“There’s a kind of a sort of: cost
There’s a couple of things get: lost”
Now entering its eighth year at the Apollo Victoria, Wicked remains one of the major go-to shows in London’s West End, beloved of fans and tourists alike. A major UK tour has just started to great reviews in Manchester, demonstrating the wide appeal of this prequel-of-sorts to the events in The Wizard of Oz but with a major cast-change fast approaching, the London production feels like it is missing a little of that emerald sparkle that has made it such an enduring success.
I’ve seen the show twice before (reviews here and here) and so perhaps there’s an element of familiarity breeding contempt but I do have a fondness for Stephen Schwartz’s score and you gotta love a story that puts female friendship so firmly at the centre (many may mock the musical but how many long-running plays are there that do the same…). It was just hard to shake the feeling that maybe some people were a little demob-happy, or even maybe that the production is resting on its laurels a tad.
It’s not overtly obvious – the first-timers next to me had a whale of a time – and the performance levels were generally strong. Louise Dearman’s Elphaba may strain a little hard at times to put her own quick-spoken stamp on the famous songs, often at the expense of lyrical clarity, but she captures much of the vivacity of a young woman growing into her powers. And if Gina Beck’s relentless perkiness didn’t tick my boxes, her powerful soprano makes Glinda an equally potent force.
Ben Freeman’s Fiyero felt woefully miscast though, his vocal performance just not up to par, his dancing ill at ease amongst the talented company – it’s rare that someone in so major a role feels so out of his depth but that’s really how it came across. Katie Rowley-Jones and Sam Lupton as Nessarose and Boq, both staying with the show, were good though and old friend of the show Harriet Thorpe is good value as Madame Morrible. But that joie de vivre that ought to sing from every corner of the stage rarely manifested itself, those moments of grand emotion that make a truly great musical only giving me the goose-bumps once.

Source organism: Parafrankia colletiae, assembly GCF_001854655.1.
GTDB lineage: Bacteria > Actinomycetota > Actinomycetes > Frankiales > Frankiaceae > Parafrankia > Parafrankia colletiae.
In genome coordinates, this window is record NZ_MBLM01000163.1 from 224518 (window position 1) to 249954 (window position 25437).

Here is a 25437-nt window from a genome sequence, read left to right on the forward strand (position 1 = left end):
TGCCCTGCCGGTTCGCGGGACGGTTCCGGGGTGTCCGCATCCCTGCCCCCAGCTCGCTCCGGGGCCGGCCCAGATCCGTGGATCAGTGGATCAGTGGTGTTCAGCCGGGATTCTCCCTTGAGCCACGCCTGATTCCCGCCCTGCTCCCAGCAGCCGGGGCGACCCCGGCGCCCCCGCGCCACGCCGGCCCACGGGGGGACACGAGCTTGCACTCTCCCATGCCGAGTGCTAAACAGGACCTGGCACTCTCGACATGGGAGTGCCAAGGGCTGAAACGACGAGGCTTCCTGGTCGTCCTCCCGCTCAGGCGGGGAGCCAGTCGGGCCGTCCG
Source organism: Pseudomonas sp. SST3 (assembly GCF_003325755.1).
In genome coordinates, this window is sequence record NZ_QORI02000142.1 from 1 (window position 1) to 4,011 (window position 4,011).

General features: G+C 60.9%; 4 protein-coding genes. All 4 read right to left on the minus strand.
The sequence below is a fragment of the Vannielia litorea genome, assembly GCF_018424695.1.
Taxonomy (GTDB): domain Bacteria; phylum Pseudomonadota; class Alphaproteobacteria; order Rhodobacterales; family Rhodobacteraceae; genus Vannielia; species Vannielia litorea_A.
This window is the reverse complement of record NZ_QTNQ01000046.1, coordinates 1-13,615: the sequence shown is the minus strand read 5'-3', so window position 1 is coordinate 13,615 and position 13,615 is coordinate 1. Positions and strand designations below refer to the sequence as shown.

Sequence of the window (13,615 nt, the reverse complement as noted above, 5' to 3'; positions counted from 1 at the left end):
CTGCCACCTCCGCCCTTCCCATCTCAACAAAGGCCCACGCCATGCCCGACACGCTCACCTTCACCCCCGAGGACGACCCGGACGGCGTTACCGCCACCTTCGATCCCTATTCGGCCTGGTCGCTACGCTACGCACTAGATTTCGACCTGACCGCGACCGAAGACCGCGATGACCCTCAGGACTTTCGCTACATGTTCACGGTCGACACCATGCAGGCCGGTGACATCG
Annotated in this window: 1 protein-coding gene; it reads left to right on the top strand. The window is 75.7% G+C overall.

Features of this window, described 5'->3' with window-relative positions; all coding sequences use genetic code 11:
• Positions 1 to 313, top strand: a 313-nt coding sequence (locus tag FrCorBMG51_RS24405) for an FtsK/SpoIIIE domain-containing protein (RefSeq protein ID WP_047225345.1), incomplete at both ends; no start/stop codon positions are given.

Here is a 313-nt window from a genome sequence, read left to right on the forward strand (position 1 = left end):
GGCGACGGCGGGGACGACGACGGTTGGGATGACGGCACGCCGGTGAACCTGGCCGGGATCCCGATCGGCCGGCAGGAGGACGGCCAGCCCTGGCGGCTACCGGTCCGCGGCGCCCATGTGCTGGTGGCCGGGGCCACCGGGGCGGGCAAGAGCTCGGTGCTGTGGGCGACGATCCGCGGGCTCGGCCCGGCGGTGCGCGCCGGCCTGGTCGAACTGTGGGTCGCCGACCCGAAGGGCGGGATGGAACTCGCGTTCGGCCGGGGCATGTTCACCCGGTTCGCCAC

Can a show reinvigorate itself eight years in? Does it actually need to or is it just the view from my jaded eyes? That’s the task that faces the creative team, or otherwise, as Willemijn Verkaik and Savannah Stevenson take on the lead roles in November. One may argue that a fresh and new take isn’t necessary, that that is what the touring production can actually provide right now, but I can’t help but feel that something needs to be done if the show is to last for another eight years.